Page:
State of General Educ LO6785

Rol Fessenden (76234.3636@CompuServe.COM)
18 Apr 96 22:18:39 EDT

Replying to LO6763 --

Terri Deems offers:

I don't know if business influenced/drove educational systems, or vice
versa. I do know that especially following WWII, these two institutions
became driven by the need to mass produce and mass educate. Schools began
to look a great deal like many of our traditional work
organizations--hierarchical, content- rather than learner- (worker-)
centered, fixated on rules, etc. For many years, this seemed like a nice
set-up, making the transition from school to work more simple, more
"known" to those entering the workforce.

Makes me wonder, then, about the relationships between these two
institutions so central to our societies.

=== End quote ===

Actually, my view is that both were impacted by a change in world-wide
systems as a consequence of world war II. The balance is not yet
restored, but it will be. Let me explain.

When WWII ended there was only one manufacturing power still standing, and
that was us. To our credit, we invested heavily in helping the losers and
even the allies. nevertheless we were the only country that had any
resources, factories, workers, and financially well-off consumers who
could purchase.

So what happened? By and large, wage increases outstripped productivity
gains. There was no real competition (only the cooperating kind), so
companies just built growing the wages into prices. Wages got out far out
of step with comparable wages for comparable work in the rest of the
world. However, since there was no comparable work from 1945-1960 in the
rest of the world, it didn't matter.

Beginning in 1960 there was noticeable growth in imports at substantially
cheaper prices. Mostly due to lower wages. At first, the quality was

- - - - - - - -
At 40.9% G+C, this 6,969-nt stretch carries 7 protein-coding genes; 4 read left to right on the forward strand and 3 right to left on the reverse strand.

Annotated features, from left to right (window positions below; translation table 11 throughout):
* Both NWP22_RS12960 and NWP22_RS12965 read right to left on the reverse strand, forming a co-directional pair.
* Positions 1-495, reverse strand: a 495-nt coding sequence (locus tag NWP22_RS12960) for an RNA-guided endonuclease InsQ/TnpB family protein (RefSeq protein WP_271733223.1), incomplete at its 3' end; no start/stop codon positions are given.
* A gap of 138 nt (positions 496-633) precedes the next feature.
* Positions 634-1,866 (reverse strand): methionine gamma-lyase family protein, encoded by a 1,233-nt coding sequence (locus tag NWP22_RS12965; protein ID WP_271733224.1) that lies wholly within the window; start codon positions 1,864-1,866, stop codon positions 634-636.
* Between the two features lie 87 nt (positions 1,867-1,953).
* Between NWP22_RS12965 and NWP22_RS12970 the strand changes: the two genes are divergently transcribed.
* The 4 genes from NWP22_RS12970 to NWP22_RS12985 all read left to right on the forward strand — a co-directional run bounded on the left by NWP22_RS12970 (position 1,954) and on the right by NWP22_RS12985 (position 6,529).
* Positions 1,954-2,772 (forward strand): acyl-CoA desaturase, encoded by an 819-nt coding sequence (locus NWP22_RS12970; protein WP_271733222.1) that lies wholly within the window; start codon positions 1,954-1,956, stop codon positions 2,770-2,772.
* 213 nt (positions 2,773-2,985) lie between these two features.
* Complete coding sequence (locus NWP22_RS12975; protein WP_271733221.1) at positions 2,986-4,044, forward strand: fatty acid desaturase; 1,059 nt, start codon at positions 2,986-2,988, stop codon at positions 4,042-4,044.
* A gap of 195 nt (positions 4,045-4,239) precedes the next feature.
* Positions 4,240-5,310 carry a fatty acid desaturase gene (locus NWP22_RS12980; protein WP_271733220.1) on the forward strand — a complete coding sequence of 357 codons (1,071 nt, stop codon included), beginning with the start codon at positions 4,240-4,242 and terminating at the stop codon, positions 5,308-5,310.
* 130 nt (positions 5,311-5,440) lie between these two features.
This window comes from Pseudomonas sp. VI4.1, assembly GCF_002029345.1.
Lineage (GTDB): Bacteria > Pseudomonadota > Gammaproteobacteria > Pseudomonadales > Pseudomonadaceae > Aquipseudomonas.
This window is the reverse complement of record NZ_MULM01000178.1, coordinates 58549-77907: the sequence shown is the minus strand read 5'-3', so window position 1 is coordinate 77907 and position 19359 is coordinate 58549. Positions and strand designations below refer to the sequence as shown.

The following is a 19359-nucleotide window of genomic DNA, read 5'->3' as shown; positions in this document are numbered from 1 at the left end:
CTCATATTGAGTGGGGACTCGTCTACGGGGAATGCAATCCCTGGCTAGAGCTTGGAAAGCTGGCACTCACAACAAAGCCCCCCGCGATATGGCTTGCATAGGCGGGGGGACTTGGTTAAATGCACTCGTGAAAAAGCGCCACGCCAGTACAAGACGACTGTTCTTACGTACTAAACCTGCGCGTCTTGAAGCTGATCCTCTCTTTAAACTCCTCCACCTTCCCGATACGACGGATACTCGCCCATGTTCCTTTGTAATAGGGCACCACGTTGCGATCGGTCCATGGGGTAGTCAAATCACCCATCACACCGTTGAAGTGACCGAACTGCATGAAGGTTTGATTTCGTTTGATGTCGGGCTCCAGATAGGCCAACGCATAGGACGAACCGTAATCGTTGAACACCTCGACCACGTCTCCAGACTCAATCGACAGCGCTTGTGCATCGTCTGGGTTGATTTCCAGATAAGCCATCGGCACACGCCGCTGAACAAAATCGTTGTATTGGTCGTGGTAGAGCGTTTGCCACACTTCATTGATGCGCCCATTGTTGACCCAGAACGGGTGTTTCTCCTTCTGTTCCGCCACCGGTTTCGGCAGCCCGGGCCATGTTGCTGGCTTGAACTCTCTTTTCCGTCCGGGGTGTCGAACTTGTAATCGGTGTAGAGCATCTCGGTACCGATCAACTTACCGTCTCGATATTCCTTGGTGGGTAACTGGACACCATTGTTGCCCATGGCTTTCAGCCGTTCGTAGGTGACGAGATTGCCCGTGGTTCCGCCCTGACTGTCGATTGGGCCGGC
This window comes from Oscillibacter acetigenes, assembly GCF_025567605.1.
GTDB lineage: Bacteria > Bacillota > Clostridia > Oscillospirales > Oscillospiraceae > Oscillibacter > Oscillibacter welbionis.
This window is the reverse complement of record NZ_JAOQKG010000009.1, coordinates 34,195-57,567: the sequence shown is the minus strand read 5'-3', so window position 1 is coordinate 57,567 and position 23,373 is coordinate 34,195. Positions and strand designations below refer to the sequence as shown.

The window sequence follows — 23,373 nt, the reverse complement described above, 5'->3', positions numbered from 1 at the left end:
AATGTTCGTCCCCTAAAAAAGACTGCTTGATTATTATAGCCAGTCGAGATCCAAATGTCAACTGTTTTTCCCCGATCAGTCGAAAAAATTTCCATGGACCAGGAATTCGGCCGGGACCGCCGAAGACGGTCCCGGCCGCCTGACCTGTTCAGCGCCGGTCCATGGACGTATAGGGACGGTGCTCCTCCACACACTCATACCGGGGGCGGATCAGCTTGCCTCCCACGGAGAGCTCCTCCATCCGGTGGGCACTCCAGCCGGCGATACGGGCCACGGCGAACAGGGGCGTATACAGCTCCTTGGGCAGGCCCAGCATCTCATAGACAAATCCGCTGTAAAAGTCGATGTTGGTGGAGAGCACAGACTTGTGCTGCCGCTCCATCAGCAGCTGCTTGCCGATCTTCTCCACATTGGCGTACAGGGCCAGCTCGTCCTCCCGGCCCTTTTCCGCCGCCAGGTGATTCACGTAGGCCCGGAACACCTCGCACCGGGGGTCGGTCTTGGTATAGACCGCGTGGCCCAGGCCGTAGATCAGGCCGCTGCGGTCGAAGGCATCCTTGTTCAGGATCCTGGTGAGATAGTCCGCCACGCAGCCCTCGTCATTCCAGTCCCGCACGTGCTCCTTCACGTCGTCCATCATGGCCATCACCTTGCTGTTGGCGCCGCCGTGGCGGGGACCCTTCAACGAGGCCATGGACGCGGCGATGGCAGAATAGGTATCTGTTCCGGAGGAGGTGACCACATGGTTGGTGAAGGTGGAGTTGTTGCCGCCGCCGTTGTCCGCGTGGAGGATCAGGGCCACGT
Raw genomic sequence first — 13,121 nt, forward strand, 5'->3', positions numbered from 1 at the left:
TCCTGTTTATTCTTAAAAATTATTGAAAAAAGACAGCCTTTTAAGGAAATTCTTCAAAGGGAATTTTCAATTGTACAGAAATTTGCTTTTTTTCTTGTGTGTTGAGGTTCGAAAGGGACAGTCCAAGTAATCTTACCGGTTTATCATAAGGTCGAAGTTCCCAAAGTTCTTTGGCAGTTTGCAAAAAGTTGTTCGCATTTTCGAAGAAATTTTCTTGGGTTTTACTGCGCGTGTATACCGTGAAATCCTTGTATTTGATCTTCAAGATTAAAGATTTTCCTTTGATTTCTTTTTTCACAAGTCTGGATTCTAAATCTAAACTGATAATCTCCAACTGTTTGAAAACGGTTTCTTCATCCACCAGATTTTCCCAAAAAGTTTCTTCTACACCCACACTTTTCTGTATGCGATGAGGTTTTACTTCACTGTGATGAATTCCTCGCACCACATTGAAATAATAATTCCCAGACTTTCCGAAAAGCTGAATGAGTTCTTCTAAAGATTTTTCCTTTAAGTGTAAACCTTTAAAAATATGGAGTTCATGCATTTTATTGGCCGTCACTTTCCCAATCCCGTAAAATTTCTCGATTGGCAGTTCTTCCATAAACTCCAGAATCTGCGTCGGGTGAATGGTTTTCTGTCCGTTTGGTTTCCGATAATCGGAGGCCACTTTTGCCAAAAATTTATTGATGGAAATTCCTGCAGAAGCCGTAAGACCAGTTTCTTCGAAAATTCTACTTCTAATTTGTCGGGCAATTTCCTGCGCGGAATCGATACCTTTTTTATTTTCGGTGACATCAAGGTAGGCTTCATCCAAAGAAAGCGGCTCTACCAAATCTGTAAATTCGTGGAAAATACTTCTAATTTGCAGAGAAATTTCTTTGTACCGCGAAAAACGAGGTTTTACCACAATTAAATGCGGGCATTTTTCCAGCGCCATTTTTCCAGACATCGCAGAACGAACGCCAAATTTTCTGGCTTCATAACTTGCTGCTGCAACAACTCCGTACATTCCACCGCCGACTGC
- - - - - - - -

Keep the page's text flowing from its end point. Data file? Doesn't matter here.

such that the competition remained low, but as time went on, the products
approached parity, and then some foreign products surpassed the quality
even at lower prices.

As the world re-industrialized, competition heated up, and the American
worker who was (probably still is) well-paid by world-wide standards,
started to feel the squeeze. Jobs moved off-shore, particularly in the
least-skilled sectors (textiles, steel, and so forth). Too many American
workers combined with lower wages for the same product off-shore led to
wage losses.

However, these losses were due to the feedback loop of foreign competition
being reinstated. They were definitely not the result of some kind of
business conspiracy. The history of the '50s shows that business people
would rather pay the higher wages than fight about it.

The other part that was particularly difficult for Americans was that when
things were good, we thought it was just because we were awesome. Pretty
arrogant. We did not see the large-scale systems as the cause of our
fortune. So we took credit for the good times, and then we had no choice
but to criticize ourselves for the bad times. And to look for causes that
in general were too simple.

Schools had a different issue. The baby boom put enormous pressures on
the schools. From 1946 -- the first baby boomer was born in May of that
year -- to 1960 something, the population of kids needing education
exploded. The first ones through probably did just fine, because that was
only the beginning. However, 15 years later, when facilities, teachers,
texts, and everything else was exhausted, those kids probably did not do
so well. They suffered from the emphasis on getting them through because
there were more right behind them.


Rol Fessenden LL Bean, Inc.

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